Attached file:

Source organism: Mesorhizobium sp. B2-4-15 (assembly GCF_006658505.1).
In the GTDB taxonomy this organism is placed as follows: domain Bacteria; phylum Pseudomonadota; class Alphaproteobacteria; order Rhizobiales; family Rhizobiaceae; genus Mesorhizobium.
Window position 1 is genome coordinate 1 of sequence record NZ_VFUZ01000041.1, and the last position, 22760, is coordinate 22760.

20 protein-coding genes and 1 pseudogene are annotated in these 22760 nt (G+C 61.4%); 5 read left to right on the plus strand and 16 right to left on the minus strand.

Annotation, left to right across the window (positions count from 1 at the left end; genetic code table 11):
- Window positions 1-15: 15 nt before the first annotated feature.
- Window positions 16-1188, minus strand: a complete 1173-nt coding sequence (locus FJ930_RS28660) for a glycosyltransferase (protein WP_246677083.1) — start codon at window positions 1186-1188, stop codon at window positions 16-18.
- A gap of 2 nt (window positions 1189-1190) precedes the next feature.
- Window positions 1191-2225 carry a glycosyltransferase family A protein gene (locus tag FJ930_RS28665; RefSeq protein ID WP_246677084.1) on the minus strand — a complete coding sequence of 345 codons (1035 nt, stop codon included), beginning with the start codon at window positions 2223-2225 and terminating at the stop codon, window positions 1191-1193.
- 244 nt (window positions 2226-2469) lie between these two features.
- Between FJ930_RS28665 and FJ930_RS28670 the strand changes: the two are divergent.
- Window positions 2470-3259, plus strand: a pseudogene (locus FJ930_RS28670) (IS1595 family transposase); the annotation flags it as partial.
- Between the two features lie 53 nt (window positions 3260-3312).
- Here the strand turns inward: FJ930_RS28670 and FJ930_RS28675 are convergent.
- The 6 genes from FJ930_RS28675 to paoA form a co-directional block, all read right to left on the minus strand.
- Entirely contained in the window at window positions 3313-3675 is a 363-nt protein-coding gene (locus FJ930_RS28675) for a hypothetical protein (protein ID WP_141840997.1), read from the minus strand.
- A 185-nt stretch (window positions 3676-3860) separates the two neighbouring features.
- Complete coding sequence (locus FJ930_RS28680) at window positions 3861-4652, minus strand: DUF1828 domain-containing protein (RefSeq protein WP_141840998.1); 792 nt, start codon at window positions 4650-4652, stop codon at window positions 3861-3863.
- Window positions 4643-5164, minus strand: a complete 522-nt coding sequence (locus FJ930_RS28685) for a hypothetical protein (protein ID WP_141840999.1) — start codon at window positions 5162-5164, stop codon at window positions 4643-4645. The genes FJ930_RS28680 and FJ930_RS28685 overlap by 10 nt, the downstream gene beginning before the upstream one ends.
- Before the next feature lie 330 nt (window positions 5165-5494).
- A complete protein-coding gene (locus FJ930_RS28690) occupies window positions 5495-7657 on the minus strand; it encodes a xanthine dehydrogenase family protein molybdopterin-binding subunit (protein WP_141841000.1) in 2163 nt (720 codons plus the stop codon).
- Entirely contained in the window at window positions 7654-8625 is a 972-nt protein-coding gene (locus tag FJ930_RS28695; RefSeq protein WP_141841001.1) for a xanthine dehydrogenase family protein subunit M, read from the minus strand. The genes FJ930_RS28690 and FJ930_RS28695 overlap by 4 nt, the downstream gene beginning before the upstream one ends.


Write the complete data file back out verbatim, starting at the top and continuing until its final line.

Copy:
Source organism: Mesorhizobium sp. B2-4-15 (assembly GCF_006658505.1).
In the GTDB taxonomy this organism is placed as follows: domain Bacteria; phylum Pseudomonadota; class Alphaproteobacteria; order Rhizobiales; family Rhizobiaceae; genus Mesorhizobium.
Window position 1 is genome coordinate 1 of sequence record NZ_VFUZ01000041.1, and the last position, 22760, is coordinate 22760.

20 protein-coding genes and 1 pseudogene are annotated in these 22760 nt (G+C 61.4%); 5 read left to right on the plus strand and 16 right to left on the minus strand.

Annotation, left to right across the window (positions count from 1 at the left end; genetic code table 11):
- Window positions 1-15: 15 nt before the first annotated feature.
- Window positions 16-1188, minus strand: a complete 1173-nt coding sequence (locus FJ930_RS28660) for a glycosyltransferase (protein WP_246677083.1) — start codon at window positions 1186-1188, stop codon at window positions 16-18.
- A gap of 2 nt (window positions 1189-1190) precedes the next feature.
- Window positions 1191-2225 carry a glycosyltransferase family A protein gene (locus tag FJ930_RS28665; RefSeq protein ID WP_246677084.1) on the minus strand — a complete coding sequence of 345 codons (1035 nt, stop codon included), beginning with the start codon at window positions 2223-2225 and terminating at the stop codon, window positions 1191-1193.
- 244 nt (window positions 2226-2469) lie between these two features.
- Between FJ930_RS28665 and FJ930_RS28670 the strand changes: the two are divergent.
- Window positions 2470-3259, plus strand: a pseudogene (locus FJ930_RS28670) (IS1595 family transposase); the annotation flags it as partial.
- Between the two features lie 53 nt (window positions 3260-3312).
- Here the strand turns inward: FJ930_RS28670 and FJ930_RS28675 are convergent.
- The 6 genes from FJ930_RS28675 to paoA form a co-directional block, all read right to left on the minus strand.
- Entirely contained in the window at window positions 3313-3675 is a 363-nt protein-coding gene (locus FJ930_RS28675) for a hypothetical protein (protein ID WP_141840997.1), read from the minus strand.
- A 185-nt stretch (window positions 3676-3860) separates the two neighbouring features.
- Complete coding sequence (locus FJ930_RS28680) at window positions 3861-4652, minus strand: DUF1828 domain-containing protein (RefSeq protein WP_141840998.1); 792 nt, start codon at window positions 4650-4652, stop codon at window positions 3861-3863.
- Window positions 4643-5164, minus strand: a complete 522-nt coding sequence (locus FJ930_RS28685) for a hypothetical protein (protein ID WP_141840999.1) — start codon at window positions 5162-5164, stop codon at window positions 4643-4645. The genes FJ930_RS28680 and FJ930_RS28685 overlap by 10 nt, the downstream gene beginning before the upstream one ends.
- Before the next feature lie 330 nt (window positions 5165-5494).
- A complete protein-coding gene (locus FJ930_RS28690) occupies window positions 5495-7657 on the minus strand; it encodes a xanthine dehydrogenase family protein molybdopterin-binding subunit (protein WP_141841000.1) in 2163 nt (720 codons plus the stop codon).
- Entirely contained in the window at window positions 7654-8625 is a 972-nt protein-coding gene (locus tag FJ930_RS28695; RefSeq protein WP_141841001.1) for a xanthine dehydrogenase family protein subunit M, read from the minus strand. The genes FJ930_RS28690 and FJ930_RS28695 overlap by 4 nt, the downstream gene beginning before the upstream one ends.